The rise to power of these two leaders is also indicative of the respective challenges of identity formation in the two countries: King Abdullah of Jordan, Hussein’s grandfather, was assassinated by a Palestinian extremist in Jerusalem (and Talal, Hussein’s father, was declared unfit to rule).The Palestinian presence in Jordan continued to pose new challenges to the Hashemite Kingdom that at a later point (1970) culminated in a civil war. In Syria, the coup that brought Assad to power was the third since the socialist Ba’athists rose to power in 1963. The Syrian elite remained divided between the pan-Arabists, Islamists, the minorities, and the secularists. The repeated coups, both failed and successful, presented the urgent identity challenge—the establishment of a common base for a country that desperately needed a degree of stability. Uniting minorities, tribes, and groups was not an easy task. To a certain degree, the notion of pan-Arabism proved useful to both Hussein and Assad since it served as a unifying identity factor that was common for all. Although the Nasirite model of pan-Arabism eventually failed, its early incarnation served as an opening for a new type of supra-national Arabism that would emerge again following the satellite revolution.
In the second chapter, Phillips discusses the attempts of Ba’athist Syria and Hashemite Jordan to construct these identity discourses. He focuses on the attempt to establish identity in a variety of ways, including using personality cults, a phenomenon that became central in both Syria and Jordan. Phillips also looks at the changing identity discourses that needed adjustment in order to tackle the evolving local and regional politics. In the subsequent two chapters, Phillips focuses on the role of the media and, in particular, satellite TV, in the formation of both local and pan-Arab identity. The author conducted a study of state television in 2009 and illustrates how these TV channels were used for the purpose of identity reproduction in both countries. As expected, the study reveals the careful selection of language, content (for example, on state-sponsored dramas), and a particular approach to domestic and foreign coverage. Despite the changing media environment and the fact the viewers in both Syria and Jordan understand the propagandistic role of their state media; it appears that state television still plays an important role in the construction of national culture and national identity. The discussion on satellite television is more interesting, although much of the text is dedicated to the review of scholarly arguments about the nature, scale, and scope of the “satellite factor.” Phillips reminds us that despite the fact that much of the literature focuses on the power and influence of pan-Arab news networks (Al Jazeera and Al Arabia), the most popular shows in the Arab world are drama series (Musalsalat), followed by music and reality TV shows. Unfortunately, these dimensions of media were not studied enough and Phillips attempts to argue with scholars such as Khalil Rinaawi or Marwan Kraidy, while contending that there is no dichotomy between state nationalism and pan-Arabism and that both can be promoted in tandem. “Superstar,” an ultra-popular music reality show, can serve as a good example of this dynamic: On the one hand, Jordanian and Syrians (as well as Lebanese and Egyptians) are encouraged to cheer for their own candidates, in a similar fashion to that of a national football team. On the other hand, the show itself is an excellent example of a pan-Arab dynamic that sets a broader Arab context divorced of any other non-Arab influence.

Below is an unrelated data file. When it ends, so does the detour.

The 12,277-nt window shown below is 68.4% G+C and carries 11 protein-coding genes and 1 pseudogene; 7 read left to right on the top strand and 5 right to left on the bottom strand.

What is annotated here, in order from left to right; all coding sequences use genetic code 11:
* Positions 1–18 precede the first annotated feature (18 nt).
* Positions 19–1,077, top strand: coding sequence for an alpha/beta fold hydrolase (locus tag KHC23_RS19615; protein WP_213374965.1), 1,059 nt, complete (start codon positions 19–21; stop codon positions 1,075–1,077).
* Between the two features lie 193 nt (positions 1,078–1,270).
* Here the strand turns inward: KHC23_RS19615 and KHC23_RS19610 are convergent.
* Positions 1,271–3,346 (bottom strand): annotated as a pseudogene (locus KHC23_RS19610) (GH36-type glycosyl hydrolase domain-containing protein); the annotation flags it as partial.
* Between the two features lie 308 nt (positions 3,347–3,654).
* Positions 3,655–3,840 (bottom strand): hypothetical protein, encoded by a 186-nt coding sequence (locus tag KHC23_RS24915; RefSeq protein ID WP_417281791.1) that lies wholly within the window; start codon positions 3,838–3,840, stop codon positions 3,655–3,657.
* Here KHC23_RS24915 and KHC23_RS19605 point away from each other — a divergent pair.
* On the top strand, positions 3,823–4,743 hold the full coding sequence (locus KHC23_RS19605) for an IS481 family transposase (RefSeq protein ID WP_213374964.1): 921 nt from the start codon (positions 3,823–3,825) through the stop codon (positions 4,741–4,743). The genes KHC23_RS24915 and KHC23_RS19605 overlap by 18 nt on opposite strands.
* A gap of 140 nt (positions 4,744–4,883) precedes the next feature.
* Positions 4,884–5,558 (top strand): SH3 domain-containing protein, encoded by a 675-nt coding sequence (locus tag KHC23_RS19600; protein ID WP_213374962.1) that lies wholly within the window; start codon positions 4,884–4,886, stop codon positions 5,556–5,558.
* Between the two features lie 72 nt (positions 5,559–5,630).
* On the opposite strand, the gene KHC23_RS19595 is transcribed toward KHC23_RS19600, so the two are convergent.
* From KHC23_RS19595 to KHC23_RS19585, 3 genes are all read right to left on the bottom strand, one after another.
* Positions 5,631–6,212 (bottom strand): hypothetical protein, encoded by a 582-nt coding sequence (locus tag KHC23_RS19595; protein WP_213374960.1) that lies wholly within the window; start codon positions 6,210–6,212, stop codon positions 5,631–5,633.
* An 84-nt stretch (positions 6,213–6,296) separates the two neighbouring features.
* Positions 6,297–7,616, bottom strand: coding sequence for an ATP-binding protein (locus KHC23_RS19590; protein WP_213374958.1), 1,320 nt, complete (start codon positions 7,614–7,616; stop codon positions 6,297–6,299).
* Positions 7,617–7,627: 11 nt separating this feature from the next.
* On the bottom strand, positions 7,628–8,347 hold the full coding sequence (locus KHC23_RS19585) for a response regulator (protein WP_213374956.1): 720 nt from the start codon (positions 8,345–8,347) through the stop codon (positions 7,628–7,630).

In the fifth chapter, Phillips examines the previous assumptions by analyzing field interviews of “everyday” Syrians and Jordanians. Fifty-one such interviews were conducted, including twenty-nine in Syria (a difficult task in its own right). The interviews offer a more nuanced perspective on the issues discussed—identity, personality cult, media, and satellite television—and appear to strengthen the
core argument of the book—that state identity and pan-Arab identity can be strengthened in tandem.
Everyday Arab Identity will be of interest and utility to academics and practitioners whose work is devoted to the Middle East and the Arab world. It will also be very valuable for students of these disciplines and those interested in Syria and Jordan. Phillips’ book may also be useful to policymakers, although its academic style leaves little room for a real policy discussion. Phillips’ main argument— that state identity and pan-Arab identity do not contradict each other and can be promoted in tandem—is both relevant and useful to the understanding of some of the “Arab Spring” dynamics. Once the unrest erupted in Tunisia, the Tunisian flag was waved in Egypt, and soon enough, twenty-one other flags, representing the entire Arab world, were waving as well. These pictures, along with the spread of both news and events, reminds us how “Arab” the spring was and how current events in one Arab country are likely to reverberate in the entire Arab world very quickly.
Phillips’ book sheds light on this “Arab” dimension, which remains a constant factor as well as a changing reality in the region. Following the death of Nasir and his pan-Arab vision, and now that the era of the Arab autocrats is drawing to a close, Phillips demonstrates that Arabisim is still alive and kicking, adjusting to new realities and happy to live along state nationalism that is not about to fade either. The new Middle East, perhaps, has just gotten a bit more familiar.